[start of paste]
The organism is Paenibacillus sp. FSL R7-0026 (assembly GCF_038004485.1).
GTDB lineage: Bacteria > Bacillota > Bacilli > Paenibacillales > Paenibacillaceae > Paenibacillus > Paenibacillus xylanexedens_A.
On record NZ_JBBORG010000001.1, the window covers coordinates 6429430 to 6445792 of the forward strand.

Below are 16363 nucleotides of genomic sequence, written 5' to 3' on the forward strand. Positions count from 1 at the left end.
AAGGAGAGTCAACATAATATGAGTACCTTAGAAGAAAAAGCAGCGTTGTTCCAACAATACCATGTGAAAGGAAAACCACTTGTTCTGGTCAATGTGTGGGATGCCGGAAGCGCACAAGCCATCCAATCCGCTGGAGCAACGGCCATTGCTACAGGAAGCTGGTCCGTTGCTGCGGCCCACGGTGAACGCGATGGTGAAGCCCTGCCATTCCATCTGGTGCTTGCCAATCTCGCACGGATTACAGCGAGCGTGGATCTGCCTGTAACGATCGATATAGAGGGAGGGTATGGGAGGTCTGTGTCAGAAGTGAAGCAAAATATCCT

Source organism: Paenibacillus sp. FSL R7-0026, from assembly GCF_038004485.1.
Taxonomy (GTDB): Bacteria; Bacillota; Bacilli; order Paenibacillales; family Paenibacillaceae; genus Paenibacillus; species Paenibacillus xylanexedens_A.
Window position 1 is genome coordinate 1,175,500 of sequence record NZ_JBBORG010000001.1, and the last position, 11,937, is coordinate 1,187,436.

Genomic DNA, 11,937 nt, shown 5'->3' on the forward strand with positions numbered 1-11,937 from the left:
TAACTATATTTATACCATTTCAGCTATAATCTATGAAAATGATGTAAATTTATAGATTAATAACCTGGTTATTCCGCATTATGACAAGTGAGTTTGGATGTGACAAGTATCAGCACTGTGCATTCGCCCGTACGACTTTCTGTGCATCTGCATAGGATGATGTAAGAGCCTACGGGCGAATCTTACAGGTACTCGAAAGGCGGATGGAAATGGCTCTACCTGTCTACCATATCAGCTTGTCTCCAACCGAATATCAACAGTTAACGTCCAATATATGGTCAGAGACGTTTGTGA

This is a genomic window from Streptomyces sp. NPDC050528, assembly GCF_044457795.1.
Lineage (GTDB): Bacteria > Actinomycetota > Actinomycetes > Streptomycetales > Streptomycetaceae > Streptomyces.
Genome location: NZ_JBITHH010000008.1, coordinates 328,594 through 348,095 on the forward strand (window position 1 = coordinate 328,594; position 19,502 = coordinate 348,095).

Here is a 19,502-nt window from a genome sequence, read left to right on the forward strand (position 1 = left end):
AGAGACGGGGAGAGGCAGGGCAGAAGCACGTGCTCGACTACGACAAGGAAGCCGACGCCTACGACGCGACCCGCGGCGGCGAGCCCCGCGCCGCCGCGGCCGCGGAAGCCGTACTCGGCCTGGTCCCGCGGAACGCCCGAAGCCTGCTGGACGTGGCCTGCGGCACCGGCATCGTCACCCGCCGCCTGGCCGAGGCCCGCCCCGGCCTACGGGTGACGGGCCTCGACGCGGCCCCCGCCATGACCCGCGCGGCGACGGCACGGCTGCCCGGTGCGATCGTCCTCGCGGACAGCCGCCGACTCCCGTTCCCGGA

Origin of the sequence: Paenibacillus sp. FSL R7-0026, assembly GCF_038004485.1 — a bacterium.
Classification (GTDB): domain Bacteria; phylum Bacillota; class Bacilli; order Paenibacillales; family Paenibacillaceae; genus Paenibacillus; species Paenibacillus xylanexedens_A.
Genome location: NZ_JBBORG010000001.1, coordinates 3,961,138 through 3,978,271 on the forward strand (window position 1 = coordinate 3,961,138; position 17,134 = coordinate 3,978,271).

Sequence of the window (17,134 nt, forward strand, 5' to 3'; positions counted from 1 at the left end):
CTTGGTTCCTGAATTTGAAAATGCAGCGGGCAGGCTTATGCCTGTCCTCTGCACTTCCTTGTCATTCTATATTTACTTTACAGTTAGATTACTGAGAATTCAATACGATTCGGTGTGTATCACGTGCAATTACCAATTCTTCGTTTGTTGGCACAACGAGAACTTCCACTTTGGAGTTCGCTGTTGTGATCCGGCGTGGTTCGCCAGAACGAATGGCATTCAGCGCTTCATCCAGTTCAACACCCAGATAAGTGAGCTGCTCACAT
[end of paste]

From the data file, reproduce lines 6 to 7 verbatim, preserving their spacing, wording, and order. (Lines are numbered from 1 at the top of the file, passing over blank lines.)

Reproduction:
Source organism: Paenibacillus sp. FSL R7-0026, from assembly GCF_038004485.1.
Taxonomy (GTDB): Bacteria; Bacillota; Bacilli; order Paenibacillales; family Paenibacillaceae; genus Paenibacillus; species Paenibacillus xylanexedens_A.